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Early-emerging weeds may potentially cause significant yield loss. Burndown herbicide applications are an essential part of weed management. Sequential herbicide application combining different sites of action and foliar and residual activity provide the most effective weed management.
Crops are most vulnerable to weed competition at planting and as the new plants emerge. Significant yield is at risk if weeds are allowed to compete with crops during the first several weeks after planting.1 If not controlled, they can also decrease harvest efficiency and produce seed, which can impact future crops. The presence of early emerging weeds generates several questions important for good weed management:
Timing: Ideally, weeds should be controlled at least a couple of weeks prior to planting to allow for decomposition of the plant material. Planting into existing weeds, or heavy weed residue that has not had time to decay, can interfere with seed placement and reduce emergence due to poor seed-to-soil contact. If the burndown is delayed, planters should be adjusted to compensate for the increased residue.
Starting with clean fields at planting is an essential step for proper weed management:
Tank-mixed herbicides with different sites of action may cause antagonism that affects performance. For example, a fast acting contact herbicide can interfere with the uptake and translocation of a systemic herbicide by quickly shutting down weed growth.
Higher herbicide use rates, ammonium sulfate (AMS), or adjuvants can help overcome antagonism. AMS has been shown to be an effective additive to condition hard water by deactivating antagonist salts (iron, zinc, calcium, magnesium, sodium, potassium)4, prevent the binding of herbicides to soil particles on leaf surfaces, and improve foliar uptake. Herbicide labels should be checked for all additive rates and restrictions. Some herbicide labels (especially products containing dicamba) restrict the use of AMS.
Environmental conditions affect the rate of weed growth, crop development, crop tolerance to herbicides, and herbicide performance.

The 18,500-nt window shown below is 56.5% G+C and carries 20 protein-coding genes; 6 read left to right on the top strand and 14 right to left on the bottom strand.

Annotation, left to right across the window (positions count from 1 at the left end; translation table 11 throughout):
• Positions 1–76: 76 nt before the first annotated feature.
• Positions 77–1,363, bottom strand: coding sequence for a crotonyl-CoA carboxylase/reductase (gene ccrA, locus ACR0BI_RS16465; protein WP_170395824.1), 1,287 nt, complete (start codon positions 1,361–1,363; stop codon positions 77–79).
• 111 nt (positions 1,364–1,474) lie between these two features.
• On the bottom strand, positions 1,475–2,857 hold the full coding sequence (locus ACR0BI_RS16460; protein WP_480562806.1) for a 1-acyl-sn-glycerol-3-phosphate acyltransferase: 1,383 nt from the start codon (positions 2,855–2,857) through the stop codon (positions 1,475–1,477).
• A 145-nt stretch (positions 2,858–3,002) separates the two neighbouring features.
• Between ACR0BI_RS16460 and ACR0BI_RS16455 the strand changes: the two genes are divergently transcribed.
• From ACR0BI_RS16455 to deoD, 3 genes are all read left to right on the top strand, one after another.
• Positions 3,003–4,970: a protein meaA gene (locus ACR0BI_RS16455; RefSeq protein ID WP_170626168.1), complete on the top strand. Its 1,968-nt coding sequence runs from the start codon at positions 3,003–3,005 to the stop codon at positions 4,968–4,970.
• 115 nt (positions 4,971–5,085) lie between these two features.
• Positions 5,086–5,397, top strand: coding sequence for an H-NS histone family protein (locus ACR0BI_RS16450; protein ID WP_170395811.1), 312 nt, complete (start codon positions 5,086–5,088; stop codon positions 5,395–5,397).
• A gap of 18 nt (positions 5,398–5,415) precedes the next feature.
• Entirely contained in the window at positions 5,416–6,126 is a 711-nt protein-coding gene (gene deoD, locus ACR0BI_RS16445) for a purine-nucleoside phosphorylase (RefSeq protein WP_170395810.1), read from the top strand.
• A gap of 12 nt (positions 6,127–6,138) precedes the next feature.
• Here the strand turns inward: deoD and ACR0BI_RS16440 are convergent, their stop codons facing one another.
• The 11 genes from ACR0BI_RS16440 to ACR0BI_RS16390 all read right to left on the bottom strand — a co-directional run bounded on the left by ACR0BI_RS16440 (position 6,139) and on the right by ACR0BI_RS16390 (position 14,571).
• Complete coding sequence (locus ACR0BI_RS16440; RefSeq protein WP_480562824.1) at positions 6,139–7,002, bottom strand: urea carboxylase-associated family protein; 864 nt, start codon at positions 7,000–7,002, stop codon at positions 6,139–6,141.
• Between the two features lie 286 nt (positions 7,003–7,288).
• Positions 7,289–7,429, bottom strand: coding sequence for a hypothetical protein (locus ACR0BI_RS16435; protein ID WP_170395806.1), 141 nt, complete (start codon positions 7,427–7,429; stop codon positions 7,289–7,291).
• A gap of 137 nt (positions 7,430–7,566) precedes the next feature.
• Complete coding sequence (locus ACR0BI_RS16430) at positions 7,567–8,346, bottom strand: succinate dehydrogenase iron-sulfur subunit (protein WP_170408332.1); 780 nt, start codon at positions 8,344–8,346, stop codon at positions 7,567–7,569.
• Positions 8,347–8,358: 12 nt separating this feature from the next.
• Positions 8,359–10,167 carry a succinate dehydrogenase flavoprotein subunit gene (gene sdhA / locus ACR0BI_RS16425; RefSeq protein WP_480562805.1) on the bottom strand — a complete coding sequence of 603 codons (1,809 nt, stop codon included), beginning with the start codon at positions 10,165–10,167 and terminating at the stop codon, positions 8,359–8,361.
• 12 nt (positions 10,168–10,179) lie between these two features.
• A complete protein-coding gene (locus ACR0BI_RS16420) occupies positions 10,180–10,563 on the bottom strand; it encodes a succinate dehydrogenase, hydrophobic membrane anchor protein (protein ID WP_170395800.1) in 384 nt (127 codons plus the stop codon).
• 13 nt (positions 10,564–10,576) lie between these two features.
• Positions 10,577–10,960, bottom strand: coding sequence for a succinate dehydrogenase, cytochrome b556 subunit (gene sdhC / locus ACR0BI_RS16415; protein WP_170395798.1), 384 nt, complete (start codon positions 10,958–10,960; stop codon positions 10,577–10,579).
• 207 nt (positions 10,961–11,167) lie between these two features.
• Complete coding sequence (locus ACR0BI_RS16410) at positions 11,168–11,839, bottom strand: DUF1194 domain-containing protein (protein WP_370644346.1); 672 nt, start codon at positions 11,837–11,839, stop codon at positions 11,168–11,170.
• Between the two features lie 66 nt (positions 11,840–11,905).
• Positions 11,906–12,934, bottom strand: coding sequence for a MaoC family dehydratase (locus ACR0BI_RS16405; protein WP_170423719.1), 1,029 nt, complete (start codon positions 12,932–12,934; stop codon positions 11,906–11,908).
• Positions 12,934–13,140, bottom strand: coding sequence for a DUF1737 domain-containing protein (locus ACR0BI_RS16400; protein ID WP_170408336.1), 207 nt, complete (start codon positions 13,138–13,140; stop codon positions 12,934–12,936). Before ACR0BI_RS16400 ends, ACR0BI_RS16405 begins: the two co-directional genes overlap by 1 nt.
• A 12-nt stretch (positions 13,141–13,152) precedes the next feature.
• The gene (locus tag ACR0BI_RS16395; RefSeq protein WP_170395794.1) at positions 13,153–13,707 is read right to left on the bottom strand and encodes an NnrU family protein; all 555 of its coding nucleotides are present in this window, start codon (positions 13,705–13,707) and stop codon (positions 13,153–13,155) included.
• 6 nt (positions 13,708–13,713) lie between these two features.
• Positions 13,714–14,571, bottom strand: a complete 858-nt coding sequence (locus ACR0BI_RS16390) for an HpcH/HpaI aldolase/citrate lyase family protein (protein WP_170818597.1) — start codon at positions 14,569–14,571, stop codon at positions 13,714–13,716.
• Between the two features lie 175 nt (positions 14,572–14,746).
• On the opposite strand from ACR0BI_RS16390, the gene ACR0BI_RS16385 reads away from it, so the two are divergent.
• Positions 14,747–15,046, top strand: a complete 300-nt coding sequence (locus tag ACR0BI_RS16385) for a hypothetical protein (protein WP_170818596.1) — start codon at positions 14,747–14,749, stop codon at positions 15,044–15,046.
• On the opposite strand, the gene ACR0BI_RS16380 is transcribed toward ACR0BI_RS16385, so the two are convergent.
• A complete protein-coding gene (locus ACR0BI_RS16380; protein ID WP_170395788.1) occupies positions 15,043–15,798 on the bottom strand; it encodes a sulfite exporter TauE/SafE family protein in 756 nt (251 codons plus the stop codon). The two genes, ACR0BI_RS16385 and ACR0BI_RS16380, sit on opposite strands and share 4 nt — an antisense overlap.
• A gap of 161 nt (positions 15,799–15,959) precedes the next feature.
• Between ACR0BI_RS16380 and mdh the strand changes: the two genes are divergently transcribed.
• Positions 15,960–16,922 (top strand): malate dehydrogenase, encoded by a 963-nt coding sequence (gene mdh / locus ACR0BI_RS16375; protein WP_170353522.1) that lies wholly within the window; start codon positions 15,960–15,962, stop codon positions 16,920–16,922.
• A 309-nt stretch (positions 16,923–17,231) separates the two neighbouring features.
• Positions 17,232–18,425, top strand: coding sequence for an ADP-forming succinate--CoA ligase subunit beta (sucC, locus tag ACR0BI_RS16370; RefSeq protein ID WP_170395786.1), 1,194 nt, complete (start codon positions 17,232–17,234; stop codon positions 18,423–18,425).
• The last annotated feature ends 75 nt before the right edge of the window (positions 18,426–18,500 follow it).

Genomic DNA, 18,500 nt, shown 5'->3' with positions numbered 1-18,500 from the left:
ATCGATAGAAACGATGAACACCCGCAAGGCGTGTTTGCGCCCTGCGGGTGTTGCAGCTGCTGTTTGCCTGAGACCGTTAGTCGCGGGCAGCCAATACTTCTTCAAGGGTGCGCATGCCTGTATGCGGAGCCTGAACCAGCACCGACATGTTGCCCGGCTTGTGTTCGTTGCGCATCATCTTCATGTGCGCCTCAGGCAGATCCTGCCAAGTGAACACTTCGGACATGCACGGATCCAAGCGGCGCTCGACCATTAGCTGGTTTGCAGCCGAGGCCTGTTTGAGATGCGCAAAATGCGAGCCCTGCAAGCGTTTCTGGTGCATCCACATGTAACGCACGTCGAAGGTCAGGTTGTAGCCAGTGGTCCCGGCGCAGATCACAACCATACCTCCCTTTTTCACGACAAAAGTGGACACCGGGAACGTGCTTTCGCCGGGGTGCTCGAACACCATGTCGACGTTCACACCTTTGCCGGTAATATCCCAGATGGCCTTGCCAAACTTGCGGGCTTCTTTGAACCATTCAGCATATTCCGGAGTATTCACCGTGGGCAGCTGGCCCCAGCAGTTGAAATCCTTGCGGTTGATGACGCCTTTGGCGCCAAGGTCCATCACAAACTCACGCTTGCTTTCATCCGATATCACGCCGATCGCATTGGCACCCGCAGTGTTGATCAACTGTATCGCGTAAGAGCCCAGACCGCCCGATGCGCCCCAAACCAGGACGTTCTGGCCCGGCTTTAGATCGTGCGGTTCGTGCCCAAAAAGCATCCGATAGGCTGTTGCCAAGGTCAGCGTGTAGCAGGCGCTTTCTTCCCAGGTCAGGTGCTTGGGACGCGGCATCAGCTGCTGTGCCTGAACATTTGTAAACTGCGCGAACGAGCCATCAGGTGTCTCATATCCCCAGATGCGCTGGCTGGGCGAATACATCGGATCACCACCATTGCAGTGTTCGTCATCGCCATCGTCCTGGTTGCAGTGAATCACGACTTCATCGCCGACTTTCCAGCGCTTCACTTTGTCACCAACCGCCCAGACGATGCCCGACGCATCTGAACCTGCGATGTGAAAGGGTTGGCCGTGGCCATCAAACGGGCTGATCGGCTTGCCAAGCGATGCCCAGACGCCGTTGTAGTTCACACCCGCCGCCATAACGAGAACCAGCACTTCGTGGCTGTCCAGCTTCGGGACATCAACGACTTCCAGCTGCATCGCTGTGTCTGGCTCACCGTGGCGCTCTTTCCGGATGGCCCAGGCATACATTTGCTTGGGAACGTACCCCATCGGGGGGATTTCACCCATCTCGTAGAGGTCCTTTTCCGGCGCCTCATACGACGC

Fluctuating day and night temperatures are typical in the spring.
The efficacy of a burndown herbicide application can be reduced by cold temperatures. It is recommended to wait on applying herbicides until nighttime temperatures are above 40°F and daytime temperatures are in the high 50s to low 60s.1 Weed control may be even more effective if there are several days of warmer weather prior to herbicide applications rather than applying on the first warm day of the season.
Low overnight temperatures and slow warming during the day can reduce the rate of weed development. Seedling weeds tend to be more susceptible to soil-applied herbicides under cool conditions because plant emergence is delayed and metabolism is slowed.
Slower weed growth caused by heat, drought, or cold also affects herbicide uptake, translocation, and metabolism that may reduce performance of postemergence herbicides. The best way to limit problems related to warm, dry, or adverse conditions is timely application to small weeds rather than equipment adjustments.3 Usually, postponing a herbicide application is risky because changing weather conditions may delay application until weeds exceed optimum size for good herbicide performance. Most herbicide labels contain statements regarding environmental influences on herbicide performance.
Scout fields and control weeds throughout the season. Proper application timing helps protect yield potential, ensures correct use rate for weed size, and considers the impact of environmental conditions on performance. Weed management tactics for tough-to-control weeds, such as marestail, giant ragweed, kochia, Amaranthus species and others, can be found at http://www.roundupreadyPLUS.com.
Sources: 1Pocock, J. 2011. 5 Tips for corn weed management | Start with a clean field – Then control weeds early as they reach 4 inches. Corn and Soybean Digest. 2 Hartzler, R. 2003. Is your weed management program reducing your economic return? Iowa State University Weed Science online www.weeds.iastate.edu. 3 Hartzler, R. , Boerboom, C., and Nice, G. 2006. Understanding glyphosate to increase performance. www.ces.purdue.edu. 4 Nalewaja, D. and Matysiak, R. 1991. Salt antagonism of glyphosate. Weed Science 39: 622-629. 5 Pesticides are vital to maintain high crop yields. Poster. Crop Life Foundation. http:// roplifefoundation.files.wordpress.com/. Web sources verified 1/15/15. 180209112732